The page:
According to the present invention, there is provided apparatus for use in playing a water game which solves many of the problems discussed above. With the present apparatus, not only can the game of tetherball be played in the water, but the games of basketball and volleyball, as well as other games, may be played in a manner which more accurately simulates the way the games are played on land. The present apparatus is rigidly fixed relative to the body of water in a manner which does not interfere with the normal swimming area.
Briefly, the present apparatus for use in playing a game in a swimming pool or other body of water having a non-level bottom comprises a base member adapted to be positioned on the bottom of the body of water, an elongate pole, means for pivotably connecting one end of the pole to the base member, an expandable arm operatively connected between the pole and the base member for locking the pole in a desired angular position relative to the base member so that the pole may be positioned vertically regardless of the angle of the base member, and means for adjusting the length of the pole.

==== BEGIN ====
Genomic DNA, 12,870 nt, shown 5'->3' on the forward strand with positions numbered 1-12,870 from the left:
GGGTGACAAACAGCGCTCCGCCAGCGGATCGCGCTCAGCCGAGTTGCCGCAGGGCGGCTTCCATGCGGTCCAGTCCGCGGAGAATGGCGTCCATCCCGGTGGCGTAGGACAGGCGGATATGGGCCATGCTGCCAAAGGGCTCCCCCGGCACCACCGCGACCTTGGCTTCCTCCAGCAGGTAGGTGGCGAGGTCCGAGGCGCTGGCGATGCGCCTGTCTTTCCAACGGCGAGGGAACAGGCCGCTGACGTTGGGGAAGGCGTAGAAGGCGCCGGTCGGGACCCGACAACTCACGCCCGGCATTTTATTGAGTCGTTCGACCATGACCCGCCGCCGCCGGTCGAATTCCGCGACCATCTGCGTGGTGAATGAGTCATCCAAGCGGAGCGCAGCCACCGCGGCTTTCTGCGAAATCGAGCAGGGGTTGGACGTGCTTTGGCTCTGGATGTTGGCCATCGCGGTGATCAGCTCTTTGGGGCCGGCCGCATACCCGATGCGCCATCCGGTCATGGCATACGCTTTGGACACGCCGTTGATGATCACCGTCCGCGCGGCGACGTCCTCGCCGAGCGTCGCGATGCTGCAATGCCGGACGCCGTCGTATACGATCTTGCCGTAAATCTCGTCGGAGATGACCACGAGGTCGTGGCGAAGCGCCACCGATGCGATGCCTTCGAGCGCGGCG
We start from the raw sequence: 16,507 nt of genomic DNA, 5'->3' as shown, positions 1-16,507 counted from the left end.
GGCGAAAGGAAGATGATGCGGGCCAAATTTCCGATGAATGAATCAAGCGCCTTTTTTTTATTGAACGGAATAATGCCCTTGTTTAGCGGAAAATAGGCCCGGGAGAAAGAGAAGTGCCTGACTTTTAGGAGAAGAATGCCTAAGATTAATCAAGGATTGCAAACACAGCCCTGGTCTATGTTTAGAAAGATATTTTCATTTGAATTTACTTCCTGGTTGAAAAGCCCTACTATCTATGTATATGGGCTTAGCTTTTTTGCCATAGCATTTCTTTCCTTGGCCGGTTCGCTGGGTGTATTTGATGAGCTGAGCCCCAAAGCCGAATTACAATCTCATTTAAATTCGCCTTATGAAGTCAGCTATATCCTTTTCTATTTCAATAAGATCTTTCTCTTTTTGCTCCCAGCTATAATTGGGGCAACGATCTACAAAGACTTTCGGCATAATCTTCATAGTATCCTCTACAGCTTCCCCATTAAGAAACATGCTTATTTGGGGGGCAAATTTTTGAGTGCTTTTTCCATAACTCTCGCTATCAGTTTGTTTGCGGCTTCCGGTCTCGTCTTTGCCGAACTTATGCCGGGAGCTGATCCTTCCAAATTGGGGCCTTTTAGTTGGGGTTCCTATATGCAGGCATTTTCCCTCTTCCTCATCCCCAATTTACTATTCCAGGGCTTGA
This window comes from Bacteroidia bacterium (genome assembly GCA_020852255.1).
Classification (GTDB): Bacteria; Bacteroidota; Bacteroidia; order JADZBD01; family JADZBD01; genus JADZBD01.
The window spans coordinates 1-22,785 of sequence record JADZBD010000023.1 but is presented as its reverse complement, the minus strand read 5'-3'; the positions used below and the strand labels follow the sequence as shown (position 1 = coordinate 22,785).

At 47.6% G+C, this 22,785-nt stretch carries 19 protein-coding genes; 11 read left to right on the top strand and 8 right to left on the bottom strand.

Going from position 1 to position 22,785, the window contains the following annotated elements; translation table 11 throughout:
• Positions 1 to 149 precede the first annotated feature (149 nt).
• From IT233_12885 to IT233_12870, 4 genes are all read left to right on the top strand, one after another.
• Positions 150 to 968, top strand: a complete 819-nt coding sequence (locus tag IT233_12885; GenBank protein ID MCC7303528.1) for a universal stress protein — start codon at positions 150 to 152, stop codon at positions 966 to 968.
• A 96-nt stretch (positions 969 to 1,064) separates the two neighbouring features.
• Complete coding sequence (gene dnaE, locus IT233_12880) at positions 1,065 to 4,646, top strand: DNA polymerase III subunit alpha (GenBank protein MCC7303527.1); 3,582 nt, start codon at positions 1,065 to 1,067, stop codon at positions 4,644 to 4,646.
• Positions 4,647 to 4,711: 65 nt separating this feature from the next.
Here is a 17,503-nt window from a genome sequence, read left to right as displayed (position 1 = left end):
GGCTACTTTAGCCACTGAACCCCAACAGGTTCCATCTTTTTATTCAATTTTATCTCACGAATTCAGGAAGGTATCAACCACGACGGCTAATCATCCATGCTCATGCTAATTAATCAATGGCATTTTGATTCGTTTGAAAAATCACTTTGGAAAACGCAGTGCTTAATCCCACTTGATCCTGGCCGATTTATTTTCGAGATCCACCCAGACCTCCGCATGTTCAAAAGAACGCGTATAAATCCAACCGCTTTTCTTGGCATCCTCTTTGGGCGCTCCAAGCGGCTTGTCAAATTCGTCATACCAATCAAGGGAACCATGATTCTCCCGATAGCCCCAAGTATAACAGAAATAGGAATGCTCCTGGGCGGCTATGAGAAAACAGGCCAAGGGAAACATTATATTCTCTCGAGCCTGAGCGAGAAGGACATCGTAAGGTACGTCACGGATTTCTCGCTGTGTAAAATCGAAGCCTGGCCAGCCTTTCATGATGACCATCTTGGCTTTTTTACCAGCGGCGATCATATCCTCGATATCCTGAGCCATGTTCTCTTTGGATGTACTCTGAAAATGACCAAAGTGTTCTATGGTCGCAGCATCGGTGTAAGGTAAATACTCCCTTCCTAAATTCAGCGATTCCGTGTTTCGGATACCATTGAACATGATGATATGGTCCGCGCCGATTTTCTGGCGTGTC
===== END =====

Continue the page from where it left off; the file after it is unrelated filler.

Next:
With such an apparatus, the pole may be positioned vertically with the upper end thereof spaced at any distance from the surface of the body of water. Accordingly, the pole may be centrally positioned in a pool and a ball connected via a rope to the upper end of the pole for use in playing water tetherball. Alternatively, the apparatus may be positioned at one end of the pool and a basketball backboard and hoop attached to the upper end of the pole for use in playing water basketball. Still further, two poles may be used with a net connected between the upper ends thereof for use in accurately simulating the game of volleyball. Still other uses for the present apparatus will become apparent to those skilled in the art.
It is therefore an object of the present invention to provide a water ball game apparatus.
It is a further object of the present invention to provide apparatus for use in playing a game in a swimming pool or other body of water having a non-level bottom.